How to Describe the Grassland Biome

By Dan Harkins
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The grasslands biome can be found in just a handful of places around the world, in the North American prairie, the steppes of Eurasia and some parts of South America. Other grasslands are considered savannahs for their sprinklings of trees. Historically marked by light rainfall and temperate climate, grasslands and savannas have given rise to a unique variety of flora and fauna. Describing this type of biome will require a familiarization with the different environmental factors that make it a unique ecosystem.

Identify the grasslands biome you seek to describe by geographical region. Note that many African grassland prairies are actually classified as "savannas," but large swaths of North America, Eurasia from Russia to India, and South America's Chile and Peru are classified as part of the grasslands biome.

Gauge the range of precipitation in the region you're trying to describe. According to Marietta College, temperate grassland biomes receive between 8 and 40 inches annually. The more rainfall and relative humidity, the closer the biome gets to becoming a temperate savannah with more bushes and trees.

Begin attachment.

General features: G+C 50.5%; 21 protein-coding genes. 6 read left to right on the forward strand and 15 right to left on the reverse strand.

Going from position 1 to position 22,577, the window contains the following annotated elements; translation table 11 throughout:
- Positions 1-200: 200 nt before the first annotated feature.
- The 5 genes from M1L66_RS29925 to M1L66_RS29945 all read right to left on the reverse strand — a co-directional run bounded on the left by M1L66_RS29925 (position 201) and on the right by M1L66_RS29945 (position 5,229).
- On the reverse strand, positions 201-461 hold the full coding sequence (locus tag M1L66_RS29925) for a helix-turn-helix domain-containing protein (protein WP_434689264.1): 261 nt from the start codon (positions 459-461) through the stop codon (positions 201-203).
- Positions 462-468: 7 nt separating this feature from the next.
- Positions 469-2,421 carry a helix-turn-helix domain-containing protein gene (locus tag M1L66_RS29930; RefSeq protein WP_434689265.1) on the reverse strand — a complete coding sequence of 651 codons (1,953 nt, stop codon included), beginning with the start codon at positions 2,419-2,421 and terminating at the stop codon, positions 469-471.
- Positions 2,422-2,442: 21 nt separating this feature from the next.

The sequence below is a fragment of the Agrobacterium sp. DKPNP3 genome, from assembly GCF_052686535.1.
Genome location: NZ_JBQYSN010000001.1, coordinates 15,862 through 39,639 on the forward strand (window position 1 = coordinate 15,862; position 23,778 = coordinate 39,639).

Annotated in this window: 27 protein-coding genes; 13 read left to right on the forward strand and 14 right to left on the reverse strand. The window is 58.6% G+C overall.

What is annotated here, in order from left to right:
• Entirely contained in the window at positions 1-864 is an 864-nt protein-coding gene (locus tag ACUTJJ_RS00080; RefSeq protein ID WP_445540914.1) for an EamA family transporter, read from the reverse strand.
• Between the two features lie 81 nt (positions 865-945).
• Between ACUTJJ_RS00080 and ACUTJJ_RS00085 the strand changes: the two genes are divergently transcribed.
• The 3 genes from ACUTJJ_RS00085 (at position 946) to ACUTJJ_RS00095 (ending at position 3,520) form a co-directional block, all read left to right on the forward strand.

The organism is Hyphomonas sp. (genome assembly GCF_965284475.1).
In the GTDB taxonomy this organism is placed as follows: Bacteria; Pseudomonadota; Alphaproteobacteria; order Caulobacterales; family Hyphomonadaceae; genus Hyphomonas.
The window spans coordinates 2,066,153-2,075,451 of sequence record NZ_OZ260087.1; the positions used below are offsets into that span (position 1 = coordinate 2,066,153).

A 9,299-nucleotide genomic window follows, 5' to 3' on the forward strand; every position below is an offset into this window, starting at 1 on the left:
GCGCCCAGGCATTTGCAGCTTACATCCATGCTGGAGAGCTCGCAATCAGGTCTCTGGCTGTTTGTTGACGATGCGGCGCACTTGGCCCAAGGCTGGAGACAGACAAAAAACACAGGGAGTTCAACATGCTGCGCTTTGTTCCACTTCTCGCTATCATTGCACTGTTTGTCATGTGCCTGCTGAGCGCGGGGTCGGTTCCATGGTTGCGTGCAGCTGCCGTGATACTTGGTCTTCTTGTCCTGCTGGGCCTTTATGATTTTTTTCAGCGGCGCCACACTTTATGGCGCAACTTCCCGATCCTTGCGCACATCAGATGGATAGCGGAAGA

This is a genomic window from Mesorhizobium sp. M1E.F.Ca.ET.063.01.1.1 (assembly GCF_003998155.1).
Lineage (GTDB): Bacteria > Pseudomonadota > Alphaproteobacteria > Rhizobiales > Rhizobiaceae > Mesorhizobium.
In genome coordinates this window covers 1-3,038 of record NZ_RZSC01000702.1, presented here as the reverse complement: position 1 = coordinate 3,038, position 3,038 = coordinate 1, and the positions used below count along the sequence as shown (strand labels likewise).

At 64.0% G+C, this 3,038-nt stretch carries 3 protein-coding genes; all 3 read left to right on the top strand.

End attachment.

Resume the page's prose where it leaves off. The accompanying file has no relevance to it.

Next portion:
Analyze the historical temperature ranges for the grasslands region. Grasslands are hot in the summer and frigid in the winter.

Describe the plants native to the grasslands region. In North America, this ranges from ironweed and thistle to hundreds of species of grasses. The flora species will vary widely according to the continent and even the region, if temperature differences are evident. An example: The northern and southern sections of the North American grasslands biome exhibit far different climates and levels of rainfall, so different types of plants thrive in each area.

Present an overview of the larger animals that still manage to call the dwindling grasslands biomes home. In North America, this includes species like the American bison, gophers, field mice and a range of smaller snakes and amphibians. In Eurasia, Przewalski's horse is an iconic species. African and Australian grasslands, though technically classified as savannas for the shade from an occasional tree, have more vibrant animal populations, from lions, hyenas and kangaroos to zebras, rhinocerous and giraffes.

Factor in the environmental concerns associated with the grasslands biome. According to the University of California Museum of Paleontology, temperate grasslands are on the decline worldwide due to excessive farming and animal grazing.

About the Author

Dan Harkins has been a full-time journalist since 1997. Prior to working in the alternative press, he served as a staff writer and editor for daily publications such as the "St. Petersburg Times" and "Elyria Chronicle-Telegram." Harkins holds a Bachelor of Arts in journalism from the University of South Florida.